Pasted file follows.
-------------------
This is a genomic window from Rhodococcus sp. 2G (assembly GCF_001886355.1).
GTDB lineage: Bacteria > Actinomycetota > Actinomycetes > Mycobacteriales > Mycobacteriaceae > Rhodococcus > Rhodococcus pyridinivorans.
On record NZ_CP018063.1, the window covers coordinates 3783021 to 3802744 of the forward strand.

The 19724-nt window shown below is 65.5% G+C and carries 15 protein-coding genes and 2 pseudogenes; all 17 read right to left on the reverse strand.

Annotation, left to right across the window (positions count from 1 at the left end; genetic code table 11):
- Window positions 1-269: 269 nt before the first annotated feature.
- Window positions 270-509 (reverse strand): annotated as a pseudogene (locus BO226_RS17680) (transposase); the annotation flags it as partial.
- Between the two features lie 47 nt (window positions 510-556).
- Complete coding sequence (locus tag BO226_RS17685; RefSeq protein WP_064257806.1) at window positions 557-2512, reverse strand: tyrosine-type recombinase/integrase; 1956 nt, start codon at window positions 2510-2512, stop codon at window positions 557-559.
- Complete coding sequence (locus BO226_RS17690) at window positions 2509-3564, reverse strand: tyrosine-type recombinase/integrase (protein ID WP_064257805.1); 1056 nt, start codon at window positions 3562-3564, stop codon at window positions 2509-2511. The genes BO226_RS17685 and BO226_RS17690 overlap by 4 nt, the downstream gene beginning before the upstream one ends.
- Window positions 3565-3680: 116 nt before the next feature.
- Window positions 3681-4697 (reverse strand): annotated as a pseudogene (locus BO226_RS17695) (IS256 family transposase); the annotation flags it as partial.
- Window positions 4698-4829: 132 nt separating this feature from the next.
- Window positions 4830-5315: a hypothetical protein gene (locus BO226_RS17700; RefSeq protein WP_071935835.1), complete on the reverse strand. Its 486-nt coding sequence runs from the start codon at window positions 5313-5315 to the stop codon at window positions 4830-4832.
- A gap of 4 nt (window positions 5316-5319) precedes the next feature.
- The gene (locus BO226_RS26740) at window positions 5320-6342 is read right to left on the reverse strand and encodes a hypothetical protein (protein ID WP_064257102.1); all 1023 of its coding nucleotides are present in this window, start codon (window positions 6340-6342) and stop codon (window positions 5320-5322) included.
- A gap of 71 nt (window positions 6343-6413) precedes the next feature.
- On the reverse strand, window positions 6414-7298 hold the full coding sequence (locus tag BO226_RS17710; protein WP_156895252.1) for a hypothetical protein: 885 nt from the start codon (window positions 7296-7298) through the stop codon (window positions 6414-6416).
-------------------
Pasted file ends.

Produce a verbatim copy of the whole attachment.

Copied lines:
This is a genomic window from Rhodococcus sp. 2G (assembly GCF_001886355.1).
GTDB lineage: Bacteria > Actinomycetota > Actinomycetes > Mycobacteriales > Mycobacteriaceae > Rhodococcus > Rhodococcus pyridinivorans.
On record NZ_CP018063.1, the window covers coordinates 3783021 to 3802744 of the forward strand.

The 19724-nt window shown below is 65.5% G+C and carries 15 protein-coding genes and 2 pseudogenes; all 17 read right to left on the reverse strand.

Annotation, left to right across the window (positions count from 1 at the left end; genetic code table 11):
- Window positions 1-269: 269 nt before the first annotated feature.
- Window positions 270-509 (reverse strand): annotated as a pseudogene (locus BO226_RS17680) (transposase); the annotation flags it as partial.
- Between the two features lie 47 nt (window positions 510-556).
- Complete coding sequence (locus tag BO226_RS17685; RefSeq protein WP_064257806.1) at window positions 557-2512, reverse strand: tyrosine-type recombinase/integrase; 1956 nt, start codon at window positions 2510-2512, stop codon at window positions 557-559.
- Complete coding sequence (locus BO226_RS17690) at window positions 2509-3564, reverse strand: tyrosine-type recombinase/integrase (protein ID WP_064257805.1); 1056 nt, start codon at window positions 3562-3564, stop codon at window positions 2509-2511. The genes BO226_RS17685 and BO226_RS17690 overlap by 4 nt, the downstream gene beginning before the upstream one ends.
- Window positions 3565-3680: 116 nt before the next feature.
- Window positions 3681-4697 (reverse strand): annotated as a pseudogene (locus BO226_RS17695) (IS256 family transposase); the annotation flags it as partial.
- Window positions 4698-4829: 132 nt separating this feature from the next.
- Window positions 4830-5315: a hypothetical protein gene (locus BO226_RS17700; RefSeq protein WP_071935835.1), complete on the reverse strand. Its 486-nt coding sequence runs from the start codon at window positions 5313-5315 to the stop codon at window positions 4830-4832.
- A gap of 4 nt (window positions 5316-5319) precedes the next feature.
- The gene (locus BO226_RS26740) at window positions 5320-6342 is read right to left on the reverse strand and encodes a hypothetical protein (protein ID WP_064257102.1); all 1023 of its coding nucleotides are present in this window, start codon (window positions 6340-6342) and stop codon (window positions 5320-5322) included.
- A gap of 71 nt (window positions 6343-6413) precedes the next feature.
- On the reverse strand, window positions 6414-7298 hold the full coding sequence (locus tag BO226_RS17710; protein WP_156895252.1) for a hypothetical protein: 885 nt from the start codon (window positions 7296-7298) through the stop codon (window positions 6414-6416).